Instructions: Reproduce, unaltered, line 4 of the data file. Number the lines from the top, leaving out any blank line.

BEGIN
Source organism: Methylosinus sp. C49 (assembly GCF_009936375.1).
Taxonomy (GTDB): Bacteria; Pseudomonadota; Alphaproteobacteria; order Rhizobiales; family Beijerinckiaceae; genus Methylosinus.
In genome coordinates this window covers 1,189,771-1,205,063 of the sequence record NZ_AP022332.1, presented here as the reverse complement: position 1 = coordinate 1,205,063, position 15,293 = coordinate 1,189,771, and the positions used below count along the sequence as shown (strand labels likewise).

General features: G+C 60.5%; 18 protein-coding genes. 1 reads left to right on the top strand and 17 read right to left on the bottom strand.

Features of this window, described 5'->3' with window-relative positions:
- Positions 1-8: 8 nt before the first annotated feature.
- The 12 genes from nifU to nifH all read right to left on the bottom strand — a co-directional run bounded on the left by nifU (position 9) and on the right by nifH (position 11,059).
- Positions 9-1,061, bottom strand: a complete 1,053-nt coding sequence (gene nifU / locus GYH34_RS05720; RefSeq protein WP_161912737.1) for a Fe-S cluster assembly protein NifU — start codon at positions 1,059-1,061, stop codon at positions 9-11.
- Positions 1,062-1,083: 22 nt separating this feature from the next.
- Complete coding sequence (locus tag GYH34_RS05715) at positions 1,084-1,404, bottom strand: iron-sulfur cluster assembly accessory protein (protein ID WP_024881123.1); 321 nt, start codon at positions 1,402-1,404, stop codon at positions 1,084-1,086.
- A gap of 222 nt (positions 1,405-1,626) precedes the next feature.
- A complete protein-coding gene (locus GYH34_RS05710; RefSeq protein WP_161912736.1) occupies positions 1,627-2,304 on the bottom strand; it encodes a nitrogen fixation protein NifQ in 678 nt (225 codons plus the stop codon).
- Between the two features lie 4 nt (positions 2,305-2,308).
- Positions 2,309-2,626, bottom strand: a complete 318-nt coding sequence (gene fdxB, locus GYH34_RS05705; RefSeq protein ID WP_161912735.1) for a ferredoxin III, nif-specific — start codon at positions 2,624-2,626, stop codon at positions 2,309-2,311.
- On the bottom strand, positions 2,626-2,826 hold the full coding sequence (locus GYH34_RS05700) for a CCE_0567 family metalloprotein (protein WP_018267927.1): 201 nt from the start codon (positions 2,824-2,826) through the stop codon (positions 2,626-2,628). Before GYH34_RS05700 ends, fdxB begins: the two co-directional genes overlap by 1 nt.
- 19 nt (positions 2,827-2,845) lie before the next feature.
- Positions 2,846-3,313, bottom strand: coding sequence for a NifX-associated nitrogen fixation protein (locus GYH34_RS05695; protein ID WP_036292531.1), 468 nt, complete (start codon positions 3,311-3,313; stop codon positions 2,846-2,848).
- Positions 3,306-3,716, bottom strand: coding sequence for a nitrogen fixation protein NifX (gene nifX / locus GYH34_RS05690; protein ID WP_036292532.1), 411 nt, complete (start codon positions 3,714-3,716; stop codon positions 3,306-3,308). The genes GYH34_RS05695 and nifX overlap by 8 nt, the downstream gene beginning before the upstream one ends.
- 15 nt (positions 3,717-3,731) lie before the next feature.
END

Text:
General features: G+C 60.5%; 18 protein-coding genes. 1 reads left to right on the top strand and 17 read right to left on the bottom strand.